# Continuous observation model

## Mlxtran observational model syntax

The DEFINITION: block in the [LONGITUDINAL] section is used to define the observational model:

```
DEFINITION:
observationName = {distribution = distributionType, prediction = predictionName, errorModel = errorModel(param)}
```

(notice that one can use type=continuous instead of distribution = distributionType)

For example, if the observation is a concentration with a combined error model (Concentration = Cc + (a+b*Cc)*e), the observational error model is written as

```
DEFINITION:
Concentration= {distribution = normal, prediction = Cc, errorModel=combined1(a, b)}
```

When the observational error is defined in the Mlxtran model file, the user must declare the observational model parameters (a and b in the presented example) as inputs.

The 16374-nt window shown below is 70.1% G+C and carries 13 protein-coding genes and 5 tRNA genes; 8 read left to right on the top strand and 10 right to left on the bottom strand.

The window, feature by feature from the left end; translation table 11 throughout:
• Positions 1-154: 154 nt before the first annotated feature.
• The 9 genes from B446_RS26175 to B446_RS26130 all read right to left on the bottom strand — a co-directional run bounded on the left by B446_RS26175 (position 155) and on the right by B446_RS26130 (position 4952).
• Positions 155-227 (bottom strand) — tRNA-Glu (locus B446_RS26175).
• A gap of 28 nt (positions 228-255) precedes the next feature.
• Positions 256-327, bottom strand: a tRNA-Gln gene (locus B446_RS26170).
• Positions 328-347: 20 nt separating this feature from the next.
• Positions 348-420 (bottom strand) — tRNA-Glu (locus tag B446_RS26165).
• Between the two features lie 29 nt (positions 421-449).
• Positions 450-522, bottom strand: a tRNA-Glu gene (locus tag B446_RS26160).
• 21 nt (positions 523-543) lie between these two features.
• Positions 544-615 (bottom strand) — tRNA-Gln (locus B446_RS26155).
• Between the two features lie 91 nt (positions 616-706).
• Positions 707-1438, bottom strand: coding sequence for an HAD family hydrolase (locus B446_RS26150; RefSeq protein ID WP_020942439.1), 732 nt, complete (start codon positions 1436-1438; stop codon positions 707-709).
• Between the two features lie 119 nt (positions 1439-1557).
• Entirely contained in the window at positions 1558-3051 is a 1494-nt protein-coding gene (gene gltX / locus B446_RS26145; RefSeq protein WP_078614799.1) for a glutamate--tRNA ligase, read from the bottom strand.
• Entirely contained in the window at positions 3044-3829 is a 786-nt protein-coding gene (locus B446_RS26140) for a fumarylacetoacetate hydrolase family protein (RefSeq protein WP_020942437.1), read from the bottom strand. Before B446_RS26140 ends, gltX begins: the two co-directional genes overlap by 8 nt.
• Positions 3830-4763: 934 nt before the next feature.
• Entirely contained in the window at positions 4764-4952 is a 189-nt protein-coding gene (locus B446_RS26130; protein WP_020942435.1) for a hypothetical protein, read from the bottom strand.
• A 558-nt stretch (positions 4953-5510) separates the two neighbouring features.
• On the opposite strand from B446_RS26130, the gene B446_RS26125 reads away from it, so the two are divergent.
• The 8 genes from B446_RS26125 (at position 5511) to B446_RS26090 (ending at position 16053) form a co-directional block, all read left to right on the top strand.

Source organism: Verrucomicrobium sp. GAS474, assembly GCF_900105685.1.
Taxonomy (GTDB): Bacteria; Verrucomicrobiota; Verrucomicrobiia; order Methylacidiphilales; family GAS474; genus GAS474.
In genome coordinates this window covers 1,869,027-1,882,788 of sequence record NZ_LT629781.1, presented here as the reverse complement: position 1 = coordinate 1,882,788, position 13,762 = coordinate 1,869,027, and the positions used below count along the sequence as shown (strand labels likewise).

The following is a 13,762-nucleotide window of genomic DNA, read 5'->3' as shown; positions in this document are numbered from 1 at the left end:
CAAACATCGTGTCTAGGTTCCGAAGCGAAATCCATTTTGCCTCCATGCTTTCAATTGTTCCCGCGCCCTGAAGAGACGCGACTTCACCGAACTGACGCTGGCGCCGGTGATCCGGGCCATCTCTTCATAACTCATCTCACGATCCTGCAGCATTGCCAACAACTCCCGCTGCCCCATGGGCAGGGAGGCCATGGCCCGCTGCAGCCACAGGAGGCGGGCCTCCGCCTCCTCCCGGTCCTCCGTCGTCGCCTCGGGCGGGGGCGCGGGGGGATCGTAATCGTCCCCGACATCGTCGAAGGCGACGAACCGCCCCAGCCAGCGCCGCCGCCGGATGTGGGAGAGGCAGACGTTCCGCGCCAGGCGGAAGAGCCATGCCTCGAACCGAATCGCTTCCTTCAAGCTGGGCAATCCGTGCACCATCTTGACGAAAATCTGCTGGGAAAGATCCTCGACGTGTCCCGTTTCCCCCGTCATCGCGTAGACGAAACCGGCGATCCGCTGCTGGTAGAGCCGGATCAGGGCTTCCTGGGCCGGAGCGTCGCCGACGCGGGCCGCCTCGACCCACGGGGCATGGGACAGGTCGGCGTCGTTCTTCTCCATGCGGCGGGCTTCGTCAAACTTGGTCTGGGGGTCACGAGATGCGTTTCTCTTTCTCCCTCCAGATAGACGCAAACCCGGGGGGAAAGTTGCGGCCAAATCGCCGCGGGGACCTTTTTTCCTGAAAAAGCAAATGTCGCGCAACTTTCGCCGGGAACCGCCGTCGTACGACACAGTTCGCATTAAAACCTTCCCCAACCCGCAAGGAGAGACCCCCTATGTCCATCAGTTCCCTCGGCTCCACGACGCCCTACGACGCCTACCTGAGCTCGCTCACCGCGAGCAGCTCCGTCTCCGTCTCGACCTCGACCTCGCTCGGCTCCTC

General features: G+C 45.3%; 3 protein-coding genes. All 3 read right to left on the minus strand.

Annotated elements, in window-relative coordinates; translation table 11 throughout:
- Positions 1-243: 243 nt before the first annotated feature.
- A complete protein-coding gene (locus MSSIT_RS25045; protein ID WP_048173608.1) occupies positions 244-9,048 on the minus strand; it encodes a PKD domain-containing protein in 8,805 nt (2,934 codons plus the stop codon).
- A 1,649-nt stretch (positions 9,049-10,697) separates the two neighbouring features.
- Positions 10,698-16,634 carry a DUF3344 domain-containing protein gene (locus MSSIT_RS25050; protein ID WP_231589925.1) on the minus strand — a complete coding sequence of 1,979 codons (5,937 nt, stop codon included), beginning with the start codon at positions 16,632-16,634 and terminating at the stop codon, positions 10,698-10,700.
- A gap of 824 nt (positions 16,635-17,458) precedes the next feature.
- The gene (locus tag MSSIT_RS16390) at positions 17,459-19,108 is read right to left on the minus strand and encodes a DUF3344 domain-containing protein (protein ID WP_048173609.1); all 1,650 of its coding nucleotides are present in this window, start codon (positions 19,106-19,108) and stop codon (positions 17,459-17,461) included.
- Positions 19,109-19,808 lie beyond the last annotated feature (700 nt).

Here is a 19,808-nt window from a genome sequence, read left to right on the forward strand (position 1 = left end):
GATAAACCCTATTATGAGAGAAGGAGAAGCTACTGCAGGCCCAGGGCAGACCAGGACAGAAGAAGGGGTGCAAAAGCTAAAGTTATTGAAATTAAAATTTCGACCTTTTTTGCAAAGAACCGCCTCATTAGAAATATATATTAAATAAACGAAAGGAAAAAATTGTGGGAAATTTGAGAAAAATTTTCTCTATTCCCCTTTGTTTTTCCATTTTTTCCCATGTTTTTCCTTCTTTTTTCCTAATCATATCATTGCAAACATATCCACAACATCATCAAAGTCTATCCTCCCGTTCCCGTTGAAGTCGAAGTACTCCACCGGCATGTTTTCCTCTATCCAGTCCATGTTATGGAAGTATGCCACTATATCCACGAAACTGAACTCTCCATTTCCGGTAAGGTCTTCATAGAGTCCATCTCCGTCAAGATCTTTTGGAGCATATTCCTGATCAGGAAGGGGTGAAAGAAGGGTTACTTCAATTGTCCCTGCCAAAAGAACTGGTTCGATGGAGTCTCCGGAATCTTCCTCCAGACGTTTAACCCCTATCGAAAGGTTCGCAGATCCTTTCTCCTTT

## Rules and best practices

The eventual arguments of the error model can not be calculations, only input names.

In Monolix, the user sets the error model through the interface.

In Monolix, the name of the error models input parameters can not have any name.

The name of the input should correspond to the definition of the error model (ex. a for a constant error model, b for a proportional error model, (a,b) for a combined1 error model, …)

If there are several continuous outputs, the names of the error models input parameters should be linked to the order of the outputs (1 for the first error model, …)

For example, for a single output, a combined error model writes without any number as follows

CODE`DEFINITION: Concentration = {distribution = normal, prediction = Cc, errorModel=combined1(a, b)}`

For example, for two outputs, a combined error model and a constant error model write as follows

CODE`DEFINITION: Concentration = {distribution = normal, prediction = Cc, errorModel=combined1(a1, b1)} PCA = {distribution = normal, prediction = E, errorModel=constant(a2)}`

Notice that a parameter can not be shared by two error models. For example, in the previous Concentration/PCA example, we can not replace a2 by a1.